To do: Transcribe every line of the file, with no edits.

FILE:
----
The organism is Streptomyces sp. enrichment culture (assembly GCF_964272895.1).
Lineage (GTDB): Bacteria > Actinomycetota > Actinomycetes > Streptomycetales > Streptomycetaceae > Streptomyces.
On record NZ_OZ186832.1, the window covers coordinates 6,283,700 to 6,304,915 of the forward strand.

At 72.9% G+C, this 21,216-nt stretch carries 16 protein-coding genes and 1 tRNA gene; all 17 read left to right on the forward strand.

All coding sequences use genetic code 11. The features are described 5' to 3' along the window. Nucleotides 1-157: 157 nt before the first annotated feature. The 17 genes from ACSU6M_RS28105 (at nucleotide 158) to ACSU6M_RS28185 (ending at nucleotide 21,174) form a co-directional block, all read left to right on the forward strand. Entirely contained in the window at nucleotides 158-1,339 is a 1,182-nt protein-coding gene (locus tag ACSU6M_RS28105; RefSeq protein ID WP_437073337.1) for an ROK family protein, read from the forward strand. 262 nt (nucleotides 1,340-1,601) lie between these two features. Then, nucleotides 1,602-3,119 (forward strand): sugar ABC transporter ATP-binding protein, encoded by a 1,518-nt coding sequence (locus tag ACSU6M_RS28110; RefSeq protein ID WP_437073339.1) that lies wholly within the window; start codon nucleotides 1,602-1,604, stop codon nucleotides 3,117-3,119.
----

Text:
The organism is Streptomyces sp. enrichment culture (assembly GCF_964272895.1).
Lineage (GTDB): Bacteria > Actinomycetota > Actinomycetes > Streptomycetales > Streptomycetaceae > Streptomyces.
On record NZ_OZ186832.1, the window covers coordinates 6,283,700 to 6,304,915 of the forward strand.

At 72.9% G+C, this 21,216-nt stretch carries 16 protein-coding genes and 1 tRNA gene; all 17 read left to right on the forward strand.

All coding sequences use genetic code 11. The features are described 5' to 3' along the window. Nucleotides 1-157: 157 nt before the first annotated feature. The 17 genes from ACSU6M_RS28105 (at nucleotide 158) to ACSU6M_RS28185 (ending at nucleotide 21,174) form a co-directional block, all read left to right on the forward strand. Entirely contained in the window at nucleotides 158-1,339 is a 1,182-nt protein-coding gene (locus tag ACSU6M_RS28105; RefSeq protein ID WP_437073337.1) for an ROK family protein, read from the forward strand. 262 nt (nucleotides 1,340-1,601) lie between these two features. Then, nucleotides 1,602-3,119 (forward strand): sugar ABC transporter ATP-binding protein, encoded by a 1,518-nt coding sequence (locus tag ACSU6M_RS28110; RefSeq protein ID WP_437073339.1) that lies wholly within the window; start codon nucleotides 1,602-1,604, stop codon nucleotides 3,117-3,119.